Uffa Fox and the story of the Flying Fifteen


A brief history

Designed by the legendary Uffa Fox, the 6m (20ft) Flying Fifteen has maintained its reputation as an exciting and competitive two-man racing craft. It provides access to sailing at reasonable prices for men and women from 15 to 75 and beyond.

Uffa Fox in younger daysIn later yearsufoxlogoBorn and raised on the Isle of Wight, Fox (1898-1972) is considered the father of modern planing sailboats.

A seven-year apprenticeship with noted boatbuilder A.E. Saunders, a manufacturer of high-powered motorboats, led to a lifetime fascination with planing hulls. At 21, he started his own business and boats began pouring out the door. His successful designs include International 14s, the Albacore, Javelin, Flying Fifteen, and Day Sailer.

One evening, over fifty years ago, as he lay in his bath at home in Cowes, Uffa had a vision of a radical new small boat: “The FLYING FIFTEEN in all her glory marching in triumph before a stiff nor’wester”. He rushed from bath to drawing board and put the vision on paper there and then – the hull, the keel, the rudder, the sail plan.

Uffa had become upset during the 1960s when Fifteens appeared with features not in his original design. The generous measurement tolerances in the original rules were soon being exploited to give more boat speed. Uffa and many of his contemporaries felt strongly that the class was a One Design and that owners should respect that and not push for changes as if it were a restricted class.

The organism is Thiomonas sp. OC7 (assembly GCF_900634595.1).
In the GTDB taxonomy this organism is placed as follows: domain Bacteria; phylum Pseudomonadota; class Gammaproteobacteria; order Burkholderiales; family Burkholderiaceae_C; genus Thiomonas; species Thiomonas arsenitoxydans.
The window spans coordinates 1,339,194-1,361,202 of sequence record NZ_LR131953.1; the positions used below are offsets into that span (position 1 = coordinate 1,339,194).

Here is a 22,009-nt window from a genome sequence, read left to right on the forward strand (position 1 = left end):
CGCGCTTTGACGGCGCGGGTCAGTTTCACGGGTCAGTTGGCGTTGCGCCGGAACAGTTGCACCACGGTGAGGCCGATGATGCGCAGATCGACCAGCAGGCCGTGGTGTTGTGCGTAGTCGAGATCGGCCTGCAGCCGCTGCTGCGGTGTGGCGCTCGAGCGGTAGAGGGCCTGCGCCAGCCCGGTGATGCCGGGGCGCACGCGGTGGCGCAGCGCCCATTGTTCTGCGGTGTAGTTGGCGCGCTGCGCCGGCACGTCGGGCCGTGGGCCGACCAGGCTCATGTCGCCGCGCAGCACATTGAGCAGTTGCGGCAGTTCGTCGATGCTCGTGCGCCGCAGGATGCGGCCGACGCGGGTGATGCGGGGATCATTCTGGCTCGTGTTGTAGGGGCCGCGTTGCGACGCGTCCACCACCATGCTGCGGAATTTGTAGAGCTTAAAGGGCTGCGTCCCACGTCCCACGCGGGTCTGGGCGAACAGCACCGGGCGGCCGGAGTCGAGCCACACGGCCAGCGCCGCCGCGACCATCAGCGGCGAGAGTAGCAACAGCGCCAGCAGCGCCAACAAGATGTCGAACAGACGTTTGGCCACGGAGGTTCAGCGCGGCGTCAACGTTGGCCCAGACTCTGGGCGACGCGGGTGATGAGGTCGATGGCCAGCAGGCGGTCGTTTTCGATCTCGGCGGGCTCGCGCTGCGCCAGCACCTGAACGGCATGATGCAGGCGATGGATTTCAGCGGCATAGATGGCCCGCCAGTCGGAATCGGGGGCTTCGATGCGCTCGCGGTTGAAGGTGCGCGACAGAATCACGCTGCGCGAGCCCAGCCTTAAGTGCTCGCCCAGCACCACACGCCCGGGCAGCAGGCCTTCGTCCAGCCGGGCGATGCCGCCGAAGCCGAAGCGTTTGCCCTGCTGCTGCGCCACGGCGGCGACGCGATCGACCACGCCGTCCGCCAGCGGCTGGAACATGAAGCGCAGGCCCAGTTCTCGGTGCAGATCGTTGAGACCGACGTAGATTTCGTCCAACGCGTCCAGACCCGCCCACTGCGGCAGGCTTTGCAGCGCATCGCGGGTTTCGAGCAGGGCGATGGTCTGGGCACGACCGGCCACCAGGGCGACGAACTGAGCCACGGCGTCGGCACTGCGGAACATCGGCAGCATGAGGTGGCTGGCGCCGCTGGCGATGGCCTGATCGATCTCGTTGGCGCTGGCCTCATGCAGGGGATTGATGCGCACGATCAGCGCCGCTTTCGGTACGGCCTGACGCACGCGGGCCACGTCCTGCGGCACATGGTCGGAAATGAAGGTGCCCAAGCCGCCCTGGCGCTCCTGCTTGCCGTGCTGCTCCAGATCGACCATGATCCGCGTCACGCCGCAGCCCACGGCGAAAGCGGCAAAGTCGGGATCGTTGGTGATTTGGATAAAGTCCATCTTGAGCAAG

The class rules had to be tightened up and, to reconcile the designer with the class, compromises were made. The copyright was assigned to the RYA and the class became the National Flying Fifteen. The modern Flying Fifteen may not be exactly like its earlier sisters but in concept it has remained true to Uffa’s vision – a fast and exciting keelboat, planing easily and providing great racing.

An early boat planAmong the gems from the boat’s development are the original 1947 sail plan with the original class name of ‘Dainty Duck‘ (sail symbol was a pair of ducks) — would it have been so successful with that name!? — Uffa’s plan of how to transport a boat, on and in his Humber car, and a full size lines plan (20 feet — the ultimate mural!).

There is an account of the Flying Fifteen in Uffa’s book Sailing Boats and also a mention in More Joys of Living.

What would Uffa think of his Flying Fifteen now? After fifty years of changing ideas and technologies, the boat that is built and raced now is rather different. In the 1960s aluminium spars, cold moulded hulls and terylene cloth made their impact. In the 1970s GRP hulls became the norm and, in the ’80s and ’90s, new materials and techniques allowed still further developments to take place.

At time of writing…, over 3850 boats have now been built.

The Flying Fifteen has been modernised over the years, with Uffa Fox agreeing to changes towards the end of his life, to improve the design specification and sail plan. By this time, the class had established itself in a number of countries and when John Calvert-Jones came from Australia and won the UK championships, the stimulus was provided for the move to seek international status.

Under the guidance of Tom Ratcliffe, an International Federation of Flying Fifteen Associations was formed by nine countries from four continents. The first world championships were held in Perth, Australia in 1979 and subsequently have alternated between the Northern and Southern hemispheres biennially. The first European Championship took place in Spain in May 2004.

The most famous Flying Fifteen is ‘Coweslip’, presented to the Duke of Edinburgh and Princess Elizabeth as a wedding present. Uffa Fox and Prince Philip frequently sailed together at Cowes.

Uffa Fox Online

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